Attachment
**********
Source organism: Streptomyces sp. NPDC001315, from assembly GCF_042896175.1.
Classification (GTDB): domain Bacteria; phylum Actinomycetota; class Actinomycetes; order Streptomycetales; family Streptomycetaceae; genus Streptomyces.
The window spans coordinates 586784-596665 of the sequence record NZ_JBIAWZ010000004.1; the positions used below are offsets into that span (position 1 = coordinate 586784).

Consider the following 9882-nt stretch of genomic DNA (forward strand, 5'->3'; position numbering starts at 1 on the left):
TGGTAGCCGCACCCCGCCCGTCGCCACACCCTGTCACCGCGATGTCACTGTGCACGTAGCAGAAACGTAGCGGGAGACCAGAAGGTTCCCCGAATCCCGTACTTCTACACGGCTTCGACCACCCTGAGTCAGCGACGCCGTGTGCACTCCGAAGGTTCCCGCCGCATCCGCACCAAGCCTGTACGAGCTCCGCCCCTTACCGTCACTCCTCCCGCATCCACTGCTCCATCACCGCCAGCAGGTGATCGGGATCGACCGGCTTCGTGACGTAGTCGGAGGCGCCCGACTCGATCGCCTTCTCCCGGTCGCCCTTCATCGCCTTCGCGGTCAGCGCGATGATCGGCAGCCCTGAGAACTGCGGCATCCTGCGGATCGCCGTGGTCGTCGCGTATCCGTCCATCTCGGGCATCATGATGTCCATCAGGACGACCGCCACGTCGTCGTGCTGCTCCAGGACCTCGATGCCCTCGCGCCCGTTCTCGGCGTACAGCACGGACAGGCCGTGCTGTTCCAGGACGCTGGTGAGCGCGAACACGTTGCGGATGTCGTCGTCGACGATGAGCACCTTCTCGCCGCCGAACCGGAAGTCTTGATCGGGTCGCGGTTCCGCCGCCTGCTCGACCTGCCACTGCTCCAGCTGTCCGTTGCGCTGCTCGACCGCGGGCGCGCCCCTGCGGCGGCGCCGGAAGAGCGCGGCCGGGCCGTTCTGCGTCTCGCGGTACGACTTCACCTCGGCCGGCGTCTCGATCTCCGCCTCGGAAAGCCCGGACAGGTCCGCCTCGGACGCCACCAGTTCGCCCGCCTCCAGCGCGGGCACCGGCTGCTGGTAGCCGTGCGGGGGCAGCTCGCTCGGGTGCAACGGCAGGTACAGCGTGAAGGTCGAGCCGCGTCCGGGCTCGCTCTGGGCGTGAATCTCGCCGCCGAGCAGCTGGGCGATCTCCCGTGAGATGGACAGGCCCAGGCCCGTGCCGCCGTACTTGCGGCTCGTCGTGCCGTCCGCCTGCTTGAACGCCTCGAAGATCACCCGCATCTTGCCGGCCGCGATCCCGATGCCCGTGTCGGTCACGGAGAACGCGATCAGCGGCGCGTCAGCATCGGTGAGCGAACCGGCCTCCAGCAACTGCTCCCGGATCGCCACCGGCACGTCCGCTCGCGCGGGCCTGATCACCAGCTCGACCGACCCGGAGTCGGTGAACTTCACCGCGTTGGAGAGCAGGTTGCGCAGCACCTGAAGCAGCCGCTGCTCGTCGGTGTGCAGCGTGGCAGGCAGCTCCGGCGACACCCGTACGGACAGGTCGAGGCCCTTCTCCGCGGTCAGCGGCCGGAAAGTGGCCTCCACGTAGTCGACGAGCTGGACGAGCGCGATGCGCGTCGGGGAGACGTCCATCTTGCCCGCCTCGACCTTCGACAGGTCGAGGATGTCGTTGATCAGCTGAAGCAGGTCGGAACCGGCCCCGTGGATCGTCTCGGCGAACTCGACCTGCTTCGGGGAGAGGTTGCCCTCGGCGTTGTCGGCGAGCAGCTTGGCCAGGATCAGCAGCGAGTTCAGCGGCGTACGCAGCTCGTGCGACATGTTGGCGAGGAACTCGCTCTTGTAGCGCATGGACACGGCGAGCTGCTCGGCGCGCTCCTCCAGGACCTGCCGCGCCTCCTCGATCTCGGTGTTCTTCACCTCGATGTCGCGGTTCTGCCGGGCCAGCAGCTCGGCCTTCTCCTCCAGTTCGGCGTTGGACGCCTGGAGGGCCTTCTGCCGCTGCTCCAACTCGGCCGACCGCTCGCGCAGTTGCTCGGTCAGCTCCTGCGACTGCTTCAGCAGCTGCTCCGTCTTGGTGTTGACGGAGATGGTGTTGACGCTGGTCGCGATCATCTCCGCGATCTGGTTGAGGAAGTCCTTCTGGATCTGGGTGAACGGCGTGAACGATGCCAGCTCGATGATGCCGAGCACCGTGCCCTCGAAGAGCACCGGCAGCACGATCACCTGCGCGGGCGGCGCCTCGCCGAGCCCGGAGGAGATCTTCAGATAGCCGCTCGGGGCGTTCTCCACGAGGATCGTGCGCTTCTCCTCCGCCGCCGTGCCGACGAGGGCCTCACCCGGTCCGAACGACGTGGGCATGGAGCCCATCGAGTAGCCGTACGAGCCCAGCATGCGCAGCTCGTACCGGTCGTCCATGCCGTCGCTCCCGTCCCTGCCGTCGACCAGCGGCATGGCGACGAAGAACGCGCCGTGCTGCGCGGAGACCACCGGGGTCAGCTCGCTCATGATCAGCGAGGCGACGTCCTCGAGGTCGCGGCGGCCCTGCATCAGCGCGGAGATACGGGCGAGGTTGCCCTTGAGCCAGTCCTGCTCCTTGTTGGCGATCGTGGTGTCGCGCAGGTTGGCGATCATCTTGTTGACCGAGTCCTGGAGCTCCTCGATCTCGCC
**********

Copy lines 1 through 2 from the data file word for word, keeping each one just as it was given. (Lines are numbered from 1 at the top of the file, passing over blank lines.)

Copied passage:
Source organism: Streptomyces sp. NPDC001315, from assembly GCF_042896175.1.
Classification (GTDB): domain Bacteria; phylum Actinomycetota; class Actinomycetes; order Streptomycetales; family Streptomycetaceae; genus Streptomyces.